Perhaps it's fitting that the most subversive shooter in ages comes from Nintendo. For years FPS' have focussed on placating their existing audiences through familiar firearms like Call of Duty and Battlefield, and even when they occasionally dare to colour outside the lines, they do so beneath the shade of a well-known title like Wolfenstein or Far Cry. Now Nintendo has turned the genre on its head by targeting an audience that shooters normally avoid - children.
It's such a simple yet ingenious idea that I needed to take a closer look at it (we're PC centric rather than PC exclusive, after all). Having done so, it's clear that Nintendo's gamble - Splatoon is their first completely new title in years, pays off. Mostly. Splatoon is a playful, anarchic and gloriously colourful shooter, one where every surface is a target and in which you don't need to be a crack shot to win. But it fails to explore its concept as fully as it could.
The basic framework is similar to most other recent multiplayer shooters. Two teams of four players face-off in twisting, tightly designed arenas, each trying to score more points than the other. The better you contribute to your team's victory, the more experience and money you earn, enabling you to buy more advanced equipment. There's also a brief but entertaining single-player mode, and a limited local multiplayer, both of which we'll discuss later.
The key difference between Splatoon and other shooters is instead of blasting each other to pieces with bullets, Splatoon's guns spurt globules of viscous ink. This ink stains any surface it comes into contact with, and is available in a multitude of colours, except for those that resemble certain bodily fluids. Indeed, Splatoon can claim to be the only shooter in the world in which you don't paint the walls red.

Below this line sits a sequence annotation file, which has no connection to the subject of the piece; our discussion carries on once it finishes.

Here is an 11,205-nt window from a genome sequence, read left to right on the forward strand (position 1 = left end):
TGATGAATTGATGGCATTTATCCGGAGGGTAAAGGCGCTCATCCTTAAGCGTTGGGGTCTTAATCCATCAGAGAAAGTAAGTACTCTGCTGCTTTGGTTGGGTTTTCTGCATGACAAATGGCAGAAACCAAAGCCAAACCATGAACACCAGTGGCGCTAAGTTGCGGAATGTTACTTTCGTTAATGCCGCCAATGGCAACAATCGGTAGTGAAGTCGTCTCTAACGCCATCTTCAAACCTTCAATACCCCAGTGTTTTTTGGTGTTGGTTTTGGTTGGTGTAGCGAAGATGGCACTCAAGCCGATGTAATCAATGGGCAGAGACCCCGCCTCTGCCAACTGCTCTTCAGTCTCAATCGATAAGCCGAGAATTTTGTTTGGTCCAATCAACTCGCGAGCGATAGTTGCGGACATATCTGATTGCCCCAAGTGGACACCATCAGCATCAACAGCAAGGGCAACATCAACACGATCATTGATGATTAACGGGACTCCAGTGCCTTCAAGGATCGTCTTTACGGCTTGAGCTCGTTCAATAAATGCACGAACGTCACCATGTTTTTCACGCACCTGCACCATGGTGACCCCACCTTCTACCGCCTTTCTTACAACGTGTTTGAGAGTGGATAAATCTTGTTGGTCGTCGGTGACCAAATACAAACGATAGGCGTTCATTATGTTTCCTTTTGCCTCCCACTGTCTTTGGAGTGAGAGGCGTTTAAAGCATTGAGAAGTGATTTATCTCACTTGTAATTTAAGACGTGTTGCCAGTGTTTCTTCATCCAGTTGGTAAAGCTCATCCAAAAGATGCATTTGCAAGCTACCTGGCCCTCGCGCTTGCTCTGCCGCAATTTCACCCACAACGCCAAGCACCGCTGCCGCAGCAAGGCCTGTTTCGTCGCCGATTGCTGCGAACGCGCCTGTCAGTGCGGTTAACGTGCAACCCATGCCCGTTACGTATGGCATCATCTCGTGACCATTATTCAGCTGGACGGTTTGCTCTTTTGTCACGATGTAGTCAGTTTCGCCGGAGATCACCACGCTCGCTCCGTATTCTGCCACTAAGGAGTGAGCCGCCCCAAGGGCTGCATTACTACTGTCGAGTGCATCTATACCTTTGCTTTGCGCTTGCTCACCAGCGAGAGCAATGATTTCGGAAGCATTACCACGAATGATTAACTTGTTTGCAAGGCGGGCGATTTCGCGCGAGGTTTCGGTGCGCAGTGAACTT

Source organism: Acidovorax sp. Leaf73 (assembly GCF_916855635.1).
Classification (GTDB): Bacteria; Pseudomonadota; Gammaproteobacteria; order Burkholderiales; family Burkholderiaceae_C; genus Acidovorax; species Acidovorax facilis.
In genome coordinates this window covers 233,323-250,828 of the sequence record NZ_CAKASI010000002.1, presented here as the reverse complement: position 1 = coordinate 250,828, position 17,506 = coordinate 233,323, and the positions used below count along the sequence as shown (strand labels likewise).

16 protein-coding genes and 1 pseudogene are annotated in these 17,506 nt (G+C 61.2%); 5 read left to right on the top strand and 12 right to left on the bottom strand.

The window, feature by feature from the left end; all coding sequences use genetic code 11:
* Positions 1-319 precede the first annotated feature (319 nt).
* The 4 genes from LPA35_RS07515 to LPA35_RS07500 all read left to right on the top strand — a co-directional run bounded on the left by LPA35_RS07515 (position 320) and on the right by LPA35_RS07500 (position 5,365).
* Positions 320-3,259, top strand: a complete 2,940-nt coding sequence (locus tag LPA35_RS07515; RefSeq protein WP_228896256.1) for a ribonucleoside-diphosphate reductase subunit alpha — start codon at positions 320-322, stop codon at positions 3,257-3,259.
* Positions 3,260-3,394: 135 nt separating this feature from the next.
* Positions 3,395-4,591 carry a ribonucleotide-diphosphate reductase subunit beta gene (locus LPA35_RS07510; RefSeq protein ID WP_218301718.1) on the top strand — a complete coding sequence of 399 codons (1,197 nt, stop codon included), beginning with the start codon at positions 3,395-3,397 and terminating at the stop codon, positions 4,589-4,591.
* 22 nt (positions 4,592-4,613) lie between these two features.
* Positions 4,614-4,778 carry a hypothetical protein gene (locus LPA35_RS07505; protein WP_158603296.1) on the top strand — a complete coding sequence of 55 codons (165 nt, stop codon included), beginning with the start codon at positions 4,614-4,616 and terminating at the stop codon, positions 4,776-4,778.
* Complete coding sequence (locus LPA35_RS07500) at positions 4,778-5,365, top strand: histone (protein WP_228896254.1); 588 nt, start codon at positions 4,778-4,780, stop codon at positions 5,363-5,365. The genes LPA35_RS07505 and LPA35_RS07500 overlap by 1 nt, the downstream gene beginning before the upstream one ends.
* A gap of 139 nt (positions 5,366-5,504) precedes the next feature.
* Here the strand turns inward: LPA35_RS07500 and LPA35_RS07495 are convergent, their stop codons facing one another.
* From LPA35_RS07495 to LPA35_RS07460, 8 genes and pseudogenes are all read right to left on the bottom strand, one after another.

Splatoon's inventiveness doesn't end there. In other shooters, making a mess is a guilty pleasure, but in Splatoon it's a vital part of the experience. The primary game mode, "Turf War", commands each team to paint as much of the map as possible in their particular colour, and whichever side makes the biggest mess wins. Again, Splatoon flips convention on its head by creating a situation in which hitting the wall is just as important as hitting your opponent, which is great for those people whose trigger fingers are a little slower these days. Ahem.
As a consequence, many of Splatoon's weapons serve a double purpose. Rapid-fire machineguns splatter walls and floors alike with great dollops of gleaming ink, so thick you can almost smell it. Meanwhile, "Splat" rollers enable players to quickly cover the ground in their team's colours and deal heavy damage to the opposing team at close range. There are guns which cater more specifically to dispatching your opponents, like slow-charging sniper rifles, but I found these to be too demanding for the Wii-U's slightly odd motion controls.
Alongside comprising your ammunition, ink is also your lifeblood. Stepping on any area slathered in your opponent's fluorescent goo will slow your movement and drain your health, so keeping the surface beneath your feet slick with your particular shade is crucial. Ink also facilitates Splatoon's second novel mechanic. Pressing the left trigger on your Wii-U pad transforms your avatar into a squid, letting them swim swiftly through your team's ink and quickly replenish your health.